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A Family Law Firm
  • Deena Soliman Braun

Understanding the Differences Between Contested and Uncontested Dissolution of Marriage in Florida

Navigating the dissolution of marriage can be challenging, and understanding the differences between a contested and uncontested divorce in Florida is crucial for anyone going through this process. Knowing what to expect can help you make informed decisions and reduce stress during this difficult time. In this blog post, we'll explore the key differences between contested and uncontested divorces in Florida, along with some essential keywords for those seeking information online.

What is an Uncontested Dissolution of Marriage in Florida?

An uncontested dissolution of marriage occurs when both spouses agree on all major issues related to their divorce. This typically includes:

  • Division of property and assets

  • Alimony or spousal support

  • Child custody and visitation

  • Child support

When both parties are in agreement, the process is generally faster, less expensive, and less stressful. Here are the key steps involved in an uncontested divorce in Florida:

  1. Filing the Petition: One spouse (the petitioner) files a petition for dissolution of marriage with the local family court.

  2. Response and Agreement: The other spouse (the respondent) agrees to the terms and signs the necessary paperwork.

  3. Court Approval: The court reviews the agreement to ensure it is fair and equitable. If everything is in order, the judge grants the divorce.

Uncontested divorces can often be completed with only one court appearance, making it a convenient option for couples who can work together amicably.

What is a Contested Dissolution of Marriage in Florida?

A contested dissolution of marriage occurs when the spouses cannot agree on one or more key issues. This type of divorce is typically more complex and can involve several steps, including:

  1. Filing the Petition: As with an uncontested divorce, one spouse files a petition for dissolution of marriage.

  2. Response and Disputes: The other spouse responds to the petition, and the disagreements are outlined.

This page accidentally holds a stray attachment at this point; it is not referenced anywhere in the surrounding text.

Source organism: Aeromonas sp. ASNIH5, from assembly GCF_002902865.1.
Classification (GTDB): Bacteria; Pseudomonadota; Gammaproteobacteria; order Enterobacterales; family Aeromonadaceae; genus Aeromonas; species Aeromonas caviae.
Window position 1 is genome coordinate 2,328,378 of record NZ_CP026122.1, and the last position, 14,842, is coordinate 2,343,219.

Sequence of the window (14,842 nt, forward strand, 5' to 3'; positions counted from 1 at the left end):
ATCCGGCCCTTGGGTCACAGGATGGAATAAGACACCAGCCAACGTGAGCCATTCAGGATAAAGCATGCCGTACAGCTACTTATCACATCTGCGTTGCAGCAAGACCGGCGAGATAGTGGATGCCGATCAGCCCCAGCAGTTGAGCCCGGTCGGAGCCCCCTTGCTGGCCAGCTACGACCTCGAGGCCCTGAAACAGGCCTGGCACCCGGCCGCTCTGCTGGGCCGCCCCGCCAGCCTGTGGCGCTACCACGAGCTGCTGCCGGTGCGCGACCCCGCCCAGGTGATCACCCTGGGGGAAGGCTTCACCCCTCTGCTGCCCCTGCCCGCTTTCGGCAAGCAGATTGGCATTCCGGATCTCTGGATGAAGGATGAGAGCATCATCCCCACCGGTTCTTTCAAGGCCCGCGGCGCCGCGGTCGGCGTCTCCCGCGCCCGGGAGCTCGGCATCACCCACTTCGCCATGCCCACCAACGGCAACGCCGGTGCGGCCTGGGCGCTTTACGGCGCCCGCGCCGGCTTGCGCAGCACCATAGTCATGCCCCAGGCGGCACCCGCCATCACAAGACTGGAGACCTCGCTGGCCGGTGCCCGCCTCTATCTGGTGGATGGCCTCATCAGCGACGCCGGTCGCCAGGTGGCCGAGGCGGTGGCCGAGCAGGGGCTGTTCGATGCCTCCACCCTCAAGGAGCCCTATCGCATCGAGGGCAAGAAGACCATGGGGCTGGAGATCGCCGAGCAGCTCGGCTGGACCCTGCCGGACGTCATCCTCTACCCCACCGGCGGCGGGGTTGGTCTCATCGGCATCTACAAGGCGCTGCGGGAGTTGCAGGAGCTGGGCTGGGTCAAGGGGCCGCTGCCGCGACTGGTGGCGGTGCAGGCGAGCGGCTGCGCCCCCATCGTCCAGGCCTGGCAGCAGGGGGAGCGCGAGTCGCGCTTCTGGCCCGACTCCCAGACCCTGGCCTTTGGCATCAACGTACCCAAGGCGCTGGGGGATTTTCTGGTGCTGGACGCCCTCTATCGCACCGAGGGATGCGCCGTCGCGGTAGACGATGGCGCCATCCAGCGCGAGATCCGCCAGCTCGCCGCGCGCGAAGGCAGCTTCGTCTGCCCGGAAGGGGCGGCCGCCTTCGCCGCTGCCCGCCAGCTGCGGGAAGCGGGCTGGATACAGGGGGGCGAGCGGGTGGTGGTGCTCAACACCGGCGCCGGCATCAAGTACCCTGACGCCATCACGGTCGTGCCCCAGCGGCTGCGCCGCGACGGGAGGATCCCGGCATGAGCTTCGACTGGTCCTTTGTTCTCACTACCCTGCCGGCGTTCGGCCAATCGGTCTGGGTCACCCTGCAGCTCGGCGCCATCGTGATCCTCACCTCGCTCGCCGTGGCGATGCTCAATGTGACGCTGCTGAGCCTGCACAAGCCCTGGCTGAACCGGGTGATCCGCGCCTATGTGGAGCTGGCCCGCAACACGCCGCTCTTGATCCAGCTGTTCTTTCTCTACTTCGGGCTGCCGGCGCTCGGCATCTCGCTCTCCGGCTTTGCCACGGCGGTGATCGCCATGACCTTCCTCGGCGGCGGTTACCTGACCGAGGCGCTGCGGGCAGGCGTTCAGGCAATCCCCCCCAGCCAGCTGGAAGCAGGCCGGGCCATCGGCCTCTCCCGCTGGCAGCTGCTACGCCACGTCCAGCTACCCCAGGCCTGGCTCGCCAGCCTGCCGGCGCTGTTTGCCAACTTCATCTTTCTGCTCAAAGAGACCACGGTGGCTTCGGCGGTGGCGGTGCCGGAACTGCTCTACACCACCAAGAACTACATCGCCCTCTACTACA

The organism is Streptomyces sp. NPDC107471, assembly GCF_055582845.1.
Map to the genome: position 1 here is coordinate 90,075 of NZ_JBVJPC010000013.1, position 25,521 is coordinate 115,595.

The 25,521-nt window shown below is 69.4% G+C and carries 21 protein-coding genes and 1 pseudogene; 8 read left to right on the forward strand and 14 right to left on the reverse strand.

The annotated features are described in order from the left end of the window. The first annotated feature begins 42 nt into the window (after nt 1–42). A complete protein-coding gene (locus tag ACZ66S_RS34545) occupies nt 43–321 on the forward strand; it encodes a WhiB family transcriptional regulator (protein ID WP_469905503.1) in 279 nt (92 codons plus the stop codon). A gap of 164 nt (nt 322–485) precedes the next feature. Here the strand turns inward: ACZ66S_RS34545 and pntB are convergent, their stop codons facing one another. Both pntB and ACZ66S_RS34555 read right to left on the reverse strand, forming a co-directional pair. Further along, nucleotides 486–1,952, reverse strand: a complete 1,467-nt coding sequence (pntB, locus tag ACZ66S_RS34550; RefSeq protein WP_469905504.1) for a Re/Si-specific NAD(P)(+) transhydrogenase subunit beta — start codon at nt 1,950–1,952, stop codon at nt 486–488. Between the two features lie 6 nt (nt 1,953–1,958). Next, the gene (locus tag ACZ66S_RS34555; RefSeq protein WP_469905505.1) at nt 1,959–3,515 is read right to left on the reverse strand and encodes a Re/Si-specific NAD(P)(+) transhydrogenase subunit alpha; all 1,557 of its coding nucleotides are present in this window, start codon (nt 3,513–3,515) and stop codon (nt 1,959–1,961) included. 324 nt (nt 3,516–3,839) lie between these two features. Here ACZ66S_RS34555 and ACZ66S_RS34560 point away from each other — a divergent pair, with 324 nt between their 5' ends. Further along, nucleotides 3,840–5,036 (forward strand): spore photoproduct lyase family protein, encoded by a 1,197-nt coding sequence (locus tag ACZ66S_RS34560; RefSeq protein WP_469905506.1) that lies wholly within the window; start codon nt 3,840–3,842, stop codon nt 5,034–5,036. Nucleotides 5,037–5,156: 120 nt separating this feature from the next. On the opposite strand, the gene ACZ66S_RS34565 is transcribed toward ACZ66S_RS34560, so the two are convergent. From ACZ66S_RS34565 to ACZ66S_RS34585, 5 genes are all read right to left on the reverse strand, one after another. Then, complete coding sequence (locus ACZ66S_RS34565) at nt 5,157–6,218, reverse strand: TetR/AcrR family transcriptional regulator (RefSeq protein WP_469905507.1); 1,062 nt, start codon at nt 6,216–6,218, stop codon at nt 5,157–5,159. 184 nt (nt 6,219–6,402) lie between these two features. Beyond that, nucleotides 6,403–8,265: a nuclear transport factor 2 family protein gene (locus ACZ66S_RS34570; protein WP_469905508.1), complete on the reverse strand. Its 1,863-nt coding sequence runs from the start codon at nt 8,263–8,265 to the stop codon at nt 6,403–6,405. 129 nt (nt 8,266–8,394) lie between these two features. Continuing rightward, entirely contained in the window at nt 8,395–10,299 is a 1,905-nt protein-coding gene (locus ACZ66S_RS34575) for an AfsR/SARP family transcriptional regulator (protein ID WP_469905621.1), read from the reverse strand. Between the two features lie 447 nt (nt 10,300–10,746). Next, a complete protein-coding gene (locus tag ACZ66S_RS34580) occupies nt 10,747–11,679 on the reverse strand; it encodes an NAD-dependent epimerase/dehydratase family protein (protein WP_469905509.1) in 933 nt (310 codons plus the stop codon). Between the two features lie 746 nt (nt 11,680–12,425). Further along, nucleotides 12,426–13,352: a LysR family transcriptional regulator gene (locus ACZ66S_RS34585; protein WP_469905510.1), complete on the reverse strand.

3. Discovery Process: Both parties gather and exchange information and evidence relevant to their disputes. This can include financial records, property appraisals, and more.

  4. Mediation: The court may require mediation to help the parties reach a settlement. If mediation is unsuccessful, the case proceeds to trial.

  5. Trial: During the trial, both spouses present their cases to a judge, who makes the final decisions on disputed issues.

Contested divorces can be lengthy and costly, often requiring the involvement of attorneys, expert witnesses, and significant court time.

Key Differences Between Contested and Uncontested Divorces

  1. Time and Cost: Uncontested divorces are generally faster and less expensive than contested divorces. The lack of disputes reduces the need for lengthy legal procedures and court appearances.

  2. Complexity: Contested divorces involve more complex legal processes, including discovery, mediation, and potentially a trial. Uncontested divorces are simpler and more straightforward.

  3. Stress and Emotional Impact: Contested divorces can be emotionally draining due to the adversarial nature of the proceedings. Uncontested divorces tend to be less stressful as both parties are working together to reach an agreement.

  4. Court Involvement: In uncontested divorces, court involvement is minimal and may not require a court appearance. Contested divorces require multiple court hearings and significant judicial oversight.


Understanding the differences between contested and uncontested dissolutions of marriage in Florida is essential for anyone going through a divorce. While uncontested divorces offer a quicker, less expensive, and less stressful path, contested divorces provide a structured way to resolve disputes when agreements cannot be reached. By knowing what to expect and using the right resources, you can navigate your divorce more effectively and with greater peace of mind.

Difference between contested and uncontested dissolution in Florida
Dissolution of Marriage


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